As telescopes become more sophisticated, astronomers will gather more detailed information about an exoplanet’s properties than can be gleaned from the best instruments we have now or are currently building. Telescopes that can image the planet directly, with reflected light from its star, will fill in missing details about rotation, geography and seasons. Such information can help to reveal what features life would need to survive on a given world. A tidally locked world, with one side always facing its sun, for instance, would have very different conditions than its averaged environment might suggest—bitterly cold on one side and fiercely hot on the other—and be hospitable to different types of organisms than those that might be found on a uniformly temperate planet.
And simulation, as it gets more detailed, can reveal the unexpected: When Dimitar Sasselov, an astronomer at Harvard–Smithsonian Center for Astrophysics, helped model a planet covered entirely in water, he discovered a totally unknown form of “warm ice” at the bottom of that vast ocean where the pressure pushes the water at the ocean floor into a dense solid form, and waves might move continuously across the surface, never breaking. This scenario allows scientists to consider what features life would need to arise and persist under those conditions, even biology alien to anything we know now.
Simulation can also unmask signatures that seem to represent life but could be created by nonbiological processes. Victoria Meadows, principal investigator at the University of Washington's Virtual Planet Laboratory, says that trying to predict the signatures that might fool them has led to many of her group’s discoveries. For instance, the lab recently released a paper on four separate ways oxygen could be generated without life being involved. Knowing those, they can work out measurements that telescopes will have to take to discount those alternate causes. They can also pinpoint which spectral fingerprints would be most telling of potential life.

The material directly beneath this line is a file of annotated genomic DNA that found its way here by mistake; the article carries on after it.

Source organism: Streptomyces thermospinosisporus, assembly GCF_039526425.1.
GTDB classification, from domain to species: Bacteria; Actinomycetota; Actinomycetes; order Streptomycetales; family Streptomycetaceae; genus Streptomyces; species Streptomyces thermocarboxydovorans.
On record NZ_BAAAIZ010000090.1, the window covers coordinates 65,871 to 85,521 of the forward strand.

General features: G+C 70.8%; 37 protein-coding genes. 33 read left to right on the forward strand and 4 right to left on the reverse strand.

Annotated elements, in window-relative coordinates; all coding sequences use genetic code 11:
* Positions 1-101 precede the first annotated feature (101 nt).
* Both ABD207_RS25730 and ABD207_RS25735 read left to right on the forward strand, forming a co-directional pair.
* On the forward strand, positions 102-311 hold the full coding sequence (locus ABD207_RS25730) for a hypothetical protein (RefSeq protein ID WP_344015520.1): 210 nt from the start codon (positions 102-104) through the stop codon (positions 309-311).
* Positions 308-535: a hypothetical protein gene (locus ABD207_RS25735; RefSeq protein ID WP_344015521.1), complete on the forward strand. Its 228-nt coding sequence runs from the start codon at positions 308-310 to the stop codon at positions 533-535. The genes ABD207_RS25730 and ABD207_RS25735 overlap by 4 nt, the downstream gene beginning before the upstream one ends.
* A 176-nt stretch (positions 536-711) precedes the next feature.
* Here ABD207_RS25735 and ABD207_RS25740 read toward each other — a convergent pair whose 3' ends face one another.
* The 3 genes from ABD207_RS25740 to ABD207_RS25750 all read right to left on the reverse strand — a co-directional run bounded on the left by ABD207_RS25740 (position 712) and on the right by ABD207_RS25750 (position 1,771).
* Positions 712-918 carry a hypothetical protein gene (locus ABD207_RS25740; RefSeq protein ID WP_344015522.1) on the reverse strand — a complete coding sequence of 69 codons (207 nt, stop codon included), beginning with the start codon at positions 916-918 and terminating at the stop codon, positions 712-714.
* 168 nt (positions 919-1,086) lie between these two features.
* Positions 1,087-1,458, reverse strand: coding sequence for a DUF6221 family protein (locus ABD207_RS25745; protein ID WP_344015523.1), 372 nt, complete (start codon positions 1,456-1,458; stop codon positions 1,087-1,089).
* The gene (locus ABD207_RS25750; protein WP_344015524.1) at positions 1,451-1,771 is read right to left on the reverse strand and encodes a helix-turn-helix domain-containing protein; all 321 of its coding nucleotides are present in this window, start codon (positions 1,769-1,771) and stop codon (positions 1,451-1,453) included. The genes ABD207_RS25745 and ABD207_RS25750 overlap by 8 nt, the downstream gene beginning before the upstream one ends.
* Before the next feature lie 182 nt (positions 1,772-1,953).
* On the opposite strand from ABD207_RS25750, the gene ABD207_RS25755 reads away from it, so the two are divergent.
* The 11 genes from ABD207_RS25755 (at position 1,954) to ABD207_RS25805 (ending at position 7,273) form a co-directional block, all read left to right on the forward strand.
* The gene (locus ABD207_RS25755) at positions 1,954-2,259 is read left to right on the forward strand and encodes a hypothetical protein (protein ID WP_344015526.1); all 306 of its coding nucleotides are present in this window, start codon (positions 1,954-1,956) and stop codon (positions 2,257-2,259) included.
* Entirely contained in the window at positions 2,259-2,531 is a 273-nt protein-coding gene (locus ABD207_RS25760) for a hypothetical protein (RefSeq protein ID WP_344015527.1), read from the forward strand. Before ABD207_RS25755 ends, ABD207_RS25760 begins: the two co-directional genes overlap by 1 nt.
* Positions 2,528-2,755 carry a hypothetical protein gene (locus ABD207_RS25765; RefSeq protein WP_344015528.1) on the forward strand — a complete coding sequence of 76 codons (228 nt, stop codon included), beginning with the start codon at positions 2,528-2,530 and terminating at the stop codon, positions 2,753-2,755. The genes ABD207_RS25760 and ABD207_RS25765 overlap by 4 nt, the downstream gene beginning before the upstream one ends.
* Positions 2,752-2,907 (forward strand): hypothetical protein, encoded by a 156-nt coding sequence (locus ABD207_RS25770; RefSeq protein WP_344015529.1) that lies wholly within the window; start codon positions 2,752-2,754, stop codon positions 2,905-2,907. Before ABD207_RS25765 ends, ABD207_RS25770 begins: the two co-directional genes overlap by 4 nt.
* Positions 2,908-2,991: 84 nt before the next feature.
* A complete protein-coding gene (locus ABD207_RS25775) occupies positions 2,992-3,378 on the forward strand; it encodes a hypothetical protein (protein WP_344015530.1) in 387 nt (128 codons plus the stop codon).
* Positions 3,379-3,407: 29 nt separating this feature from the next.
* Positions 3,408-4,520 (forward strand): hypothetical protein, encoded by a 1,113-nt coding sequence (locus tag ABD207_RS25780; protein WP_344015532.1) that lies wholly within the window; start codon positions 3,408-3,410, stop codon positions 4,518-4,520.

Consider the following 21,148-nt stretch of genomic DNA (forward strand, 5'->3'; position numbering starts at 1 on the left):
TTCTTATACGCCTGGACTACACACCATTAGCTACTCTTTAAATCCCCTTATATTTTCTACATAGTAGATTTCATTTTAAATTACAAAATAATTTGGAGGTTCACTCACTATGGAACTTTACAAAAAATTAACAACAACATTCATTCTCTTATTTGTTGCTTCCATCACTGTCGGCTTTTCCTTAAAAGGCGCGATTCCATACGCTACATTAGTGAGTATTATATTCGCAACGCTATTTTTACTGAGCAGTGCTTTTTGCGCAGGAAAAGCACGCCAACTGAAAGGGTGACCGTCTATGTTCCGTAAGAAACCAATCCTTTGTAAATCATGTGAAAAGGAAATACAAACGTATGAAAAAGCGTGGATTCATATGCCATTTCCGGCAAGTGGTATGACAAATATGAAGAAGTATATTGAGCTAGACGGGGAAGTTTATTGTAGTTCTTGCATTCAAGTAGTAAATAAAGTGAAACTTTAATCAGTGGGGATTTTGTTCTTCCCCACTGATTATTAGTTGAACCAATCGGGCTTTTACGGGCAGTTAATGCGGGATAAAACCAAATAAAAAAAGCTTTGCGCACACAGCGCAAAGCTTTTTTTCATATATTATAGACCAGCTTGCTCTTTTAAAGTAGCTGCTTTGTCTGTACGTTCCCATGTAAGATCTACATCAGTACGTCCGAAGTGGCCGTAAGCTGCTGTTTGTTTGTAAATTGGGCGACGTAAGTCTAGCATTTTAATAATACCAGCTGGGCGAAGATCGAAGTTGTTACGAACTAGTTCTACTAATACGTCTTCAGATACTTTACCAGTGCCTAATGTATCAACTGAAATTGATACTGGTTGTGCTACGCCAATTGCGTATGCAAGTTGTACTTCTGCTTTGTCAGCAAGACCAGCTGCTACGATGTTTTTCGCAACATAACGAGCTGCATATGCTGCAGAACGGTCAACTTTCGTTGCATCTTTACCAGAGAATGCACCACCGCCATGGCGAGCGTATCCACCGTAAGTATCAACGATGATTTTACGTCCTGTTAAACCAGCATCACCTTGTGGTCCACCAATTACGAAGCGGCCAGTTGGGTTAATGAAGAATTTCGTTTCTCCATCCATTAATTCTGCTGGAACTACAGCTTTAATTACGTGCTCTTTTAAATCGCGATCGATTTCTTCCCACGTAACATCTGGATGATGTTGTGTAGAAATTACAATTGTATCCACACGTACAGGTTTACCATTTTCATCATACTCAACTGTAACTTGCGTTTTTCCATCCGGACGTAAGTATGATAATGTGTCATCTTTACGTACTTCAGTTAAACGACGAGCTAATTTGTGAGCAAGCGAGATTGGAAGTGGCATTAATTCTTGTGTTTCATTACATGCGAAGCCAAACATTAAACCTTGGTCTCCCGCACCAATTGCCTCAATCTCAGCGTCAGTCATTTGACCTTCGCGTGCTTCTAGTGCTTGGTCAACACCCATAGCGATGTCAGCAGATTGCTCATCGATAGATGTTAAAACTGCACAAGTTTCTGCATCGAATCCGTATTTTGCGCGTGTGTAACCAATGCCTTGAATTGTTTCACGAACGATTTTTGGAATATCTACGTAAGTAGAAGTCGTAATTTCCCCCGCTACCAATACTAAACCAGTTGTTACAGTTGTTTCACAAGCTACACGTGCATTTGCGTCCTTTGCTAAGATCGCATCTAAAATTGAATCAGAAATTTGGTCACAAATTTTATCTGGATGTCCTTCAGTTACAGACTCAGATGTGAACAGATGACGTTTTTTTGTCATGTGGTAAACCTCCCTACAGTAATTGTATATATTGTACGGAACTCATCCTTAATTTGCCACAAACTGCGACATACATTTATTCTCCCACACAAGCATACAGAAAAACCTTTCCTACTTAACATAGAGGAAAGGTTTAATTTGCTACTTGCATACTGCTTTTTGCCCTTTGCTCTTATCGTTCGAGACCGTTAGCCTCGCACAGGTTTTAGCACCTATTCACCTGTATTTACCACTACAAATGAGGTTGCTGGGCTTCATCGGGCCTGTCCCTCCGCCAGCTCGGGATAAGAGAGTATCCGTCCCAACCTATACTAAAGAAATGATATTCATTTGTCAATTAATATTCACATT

These simulation tools are only the first step: to identify what form life might take and what signatures those forms might provide, astronomers are partnering across disciplines and taking unfamiliar excursions into the biology lab. For instance, Kaltenegger’s group has studied the spectra of 137 microorganisms, including extremophiles that thrive in Earth's most inhospitable environs. This color catalogue provides the data that advanced telescopes would see if a planet's dominant organisms were suited for very different environments so we might recognize them from afar. Sasselov’s Origins of Life Initiative brings people from all disciplines to run experiments exploring the ingredients needed to create life and the steps by which it forms. In essence, they are asking: If we looked at the early Earth through a telescope, how would we recognize the life on it? They are also pondering how—and what—completely different life-forms might arise. “There’s going to be a lot of things we haven’t considered but we’re trying to come up with as diverse and fascinating a world as we can,” Kaltenegger says, “to make the parameter space large, to not miss signatures if we can help it.”
The Kepler space telescope revealed just how common exoplanets are by spotting the slight dimming of starlight they cause when transiting, or passing in front, of their stars. TESS, a similar mission to look for planets closer to home, will identify options bright enough to examine in more detail. When future tools, such as the James Webb Space Telescope, coming in 2018, turn their sights to exoplanets, they’ll have only a limited chance to gather the details of planetary atmospheres as their stars shine through them. Future telescopes will be able to see a dot of actual surface color. By then, however, exoplanet researchers plan to be ready. They are building a vast picture of what life can be, how it might manifest itself and how to verify that it is real—to know just what to look for in that tiny smudge of color.
“We’re in a world in which familiar is not necessarily what we see out there,” Sasselov says. “That’s the big problem as well as the big opportunity.”